Because a day laborer’s services were not always needed in his own village, he often had to travel to other towns or provinces in order to find work. This was one of the reasons why he may have been away from his town at the time of some of his children’s births, or at the time of other important events in his family. He might be away for weeks or months at a time, with work for him often being seasonal. This is another reason why he may have been away from his town or village. When there was no work to be had in his native land, migration to the South American countries of Brazil and Argentina, during the 19th century, appeared to be the solution for many who engaged in the occupation of bracciale. Conditions in Italy and in Sicily had gotten so bad, that these day laborers could not earn a living there to support themselves and their families. So they had to migrate to faraway lands in order to do so. The bracciali would help with the harvests in the fields in their own country during certain months of the year, often working in groups to gather grapes in the vineyards and using their bare feet to stomp on them to prepare them for wine production. When it was winter in Italy and Sicily though, they would migrate to various South American countries where the seasons were reversed.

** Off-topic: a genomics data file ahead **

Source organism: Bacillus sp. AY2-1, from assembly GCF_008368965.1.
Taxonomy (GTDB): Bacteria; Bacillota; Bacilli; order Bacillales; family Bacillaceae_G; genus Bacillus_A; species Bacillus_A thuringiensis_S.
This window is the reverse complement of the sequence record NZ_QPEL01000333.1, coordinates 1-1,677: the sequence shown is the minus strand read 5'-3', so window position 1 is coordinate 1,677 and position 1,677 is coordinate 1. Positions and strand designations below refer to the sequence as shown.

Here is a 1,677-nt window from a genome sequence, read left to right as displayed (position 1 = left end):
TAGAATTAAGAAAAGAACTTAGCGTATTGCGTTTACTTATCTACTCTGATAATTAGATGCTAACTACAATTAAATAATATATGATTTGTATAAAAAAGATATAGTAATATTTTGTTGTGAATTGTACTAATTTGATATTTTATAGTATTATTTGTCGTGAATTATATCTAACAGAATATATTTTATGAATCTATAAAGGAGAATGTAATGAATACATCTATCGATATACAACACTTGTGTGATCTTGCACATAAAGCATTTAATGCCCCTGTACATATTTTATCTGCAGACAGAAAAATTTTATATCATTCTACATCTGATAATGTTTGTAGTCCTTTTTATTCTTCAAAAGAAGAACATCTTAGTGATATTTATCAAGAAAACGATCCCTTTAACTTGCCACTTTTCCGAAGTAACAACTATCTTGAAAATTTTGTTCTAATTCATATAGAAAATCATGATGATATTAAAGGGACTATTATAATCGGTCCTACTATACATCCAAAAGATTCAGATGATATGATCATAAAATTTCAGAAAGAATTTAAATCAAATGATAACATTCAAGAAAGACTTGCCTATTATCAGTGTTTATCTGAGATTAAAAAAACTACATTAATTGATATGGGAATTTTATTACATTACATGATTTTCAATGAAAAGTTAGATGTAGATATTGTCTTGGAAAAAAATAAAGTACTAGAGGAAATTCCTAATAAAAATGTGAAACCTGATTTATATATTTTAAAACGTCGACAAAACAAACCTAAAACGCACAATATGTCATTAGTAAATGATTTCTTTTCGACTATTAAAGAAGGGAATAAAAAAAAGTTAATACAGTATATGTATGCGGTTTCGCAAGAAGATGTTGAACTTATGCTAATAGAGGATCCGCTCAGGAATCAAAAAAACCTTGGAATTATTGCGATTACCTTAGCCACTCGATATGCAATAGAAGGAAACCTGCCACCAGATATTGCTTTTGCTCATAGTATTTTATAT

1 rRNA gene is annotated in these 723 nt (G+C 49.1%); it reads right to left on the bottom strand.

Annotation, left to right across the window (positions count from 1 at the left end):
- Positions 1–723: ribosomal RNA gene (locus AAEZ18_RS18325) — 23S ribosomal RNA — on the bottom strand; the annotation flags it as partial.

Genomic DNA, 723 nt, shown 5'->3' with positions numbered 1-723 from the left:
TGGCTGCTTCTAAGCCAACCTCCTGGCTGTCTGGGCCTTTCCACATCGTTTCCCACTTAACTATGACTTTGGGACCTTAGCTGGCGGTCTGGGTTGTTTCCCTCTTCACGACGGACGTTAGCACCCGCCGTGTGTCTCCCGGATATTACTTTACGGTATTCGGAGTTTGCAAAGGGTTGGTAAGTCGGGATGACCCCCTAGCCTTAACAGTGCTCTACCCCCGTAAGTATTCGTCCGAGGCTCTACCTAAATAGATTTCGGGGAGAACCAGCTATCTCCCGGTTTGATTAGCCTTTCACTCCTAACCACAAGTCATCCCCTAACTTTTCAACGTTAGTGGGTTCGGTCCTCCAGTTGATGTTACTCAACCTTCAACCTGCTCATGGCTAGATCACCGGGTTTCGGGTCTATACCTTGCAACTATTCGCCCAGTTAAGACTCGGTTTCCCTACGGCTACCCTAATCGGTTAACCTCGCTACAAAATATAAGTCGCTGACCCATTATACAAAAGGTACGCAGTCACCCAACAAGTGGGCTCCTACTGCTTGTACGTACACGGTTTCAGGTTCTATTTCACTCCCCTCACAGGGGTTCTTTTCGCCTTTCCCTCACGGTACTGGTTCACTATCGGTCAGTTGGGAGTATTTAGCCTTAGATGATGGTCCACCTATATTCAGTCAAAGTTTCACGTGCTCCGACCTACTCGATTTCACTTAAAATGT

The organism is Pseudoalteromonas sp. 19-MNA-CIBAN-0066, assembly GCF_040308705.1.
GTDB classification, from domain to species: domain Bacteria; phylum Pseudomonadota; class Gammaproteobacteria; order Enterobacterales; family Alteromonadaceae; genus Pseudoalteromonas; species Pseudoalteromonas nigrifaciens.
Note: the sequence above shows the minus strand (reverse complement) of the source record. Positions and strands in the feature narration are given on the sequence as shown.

The bracciali or day laborers, like the contadini or peasants, were members of the lowest social class in their society. Normally, their occupation was one that had been passed down from father to son and from generation to generation In some parts of Italy and Sicily, they were also referred to as giornalieri. Basically they were laborers who possessed nothing at all.


Erudita

AngelaGrace56
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Re: Death record for Angiola Mastrandrea

Postby AngelaGrace56 » 11 Feb 2016, 00:55

Erudita

I've just be reading through what you have written here. Thank you. It is so very interesting, and I can see that the topic has been very well researched by you, as always. Thank you again.

Angela :D

erudita74
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Re: Death record for Angiola Mastrandrea

Postby erudita74 » 11 Feb 2016, 01:47

AngelaGrace56 wrote:Erudita

I've just be reading through what you have written here. Thank you. It is so very interesting, and I can see that the topic has been very well researched by you, as always. Thank you again.

Angela :D


You're very welcome, Angela. I've tried to research in depth occupations which are in the ancestries of my husband and myself. If you need any others, let me know.
Erudita

pm16
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Re: Death record for Angiola Mastrandrea

Postby pm16 » 11 Feb 2016, 01:51

Wow...that is really interesting! Out of all the records I have for my family..they are all peasant farmers and now I see, they are day laborers also. I have also found that some family was born in Brazil so that explains why they were there.
Once again, thank you for the information..you guys are awesome :)

erudita74
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Re: Death record for Angiola Mastrandrea

Postby erudita74 » 11 Feb 2016, 01:55

You're very welcome. Glad I had info on an occupation you needed for your ancestry.
Erudita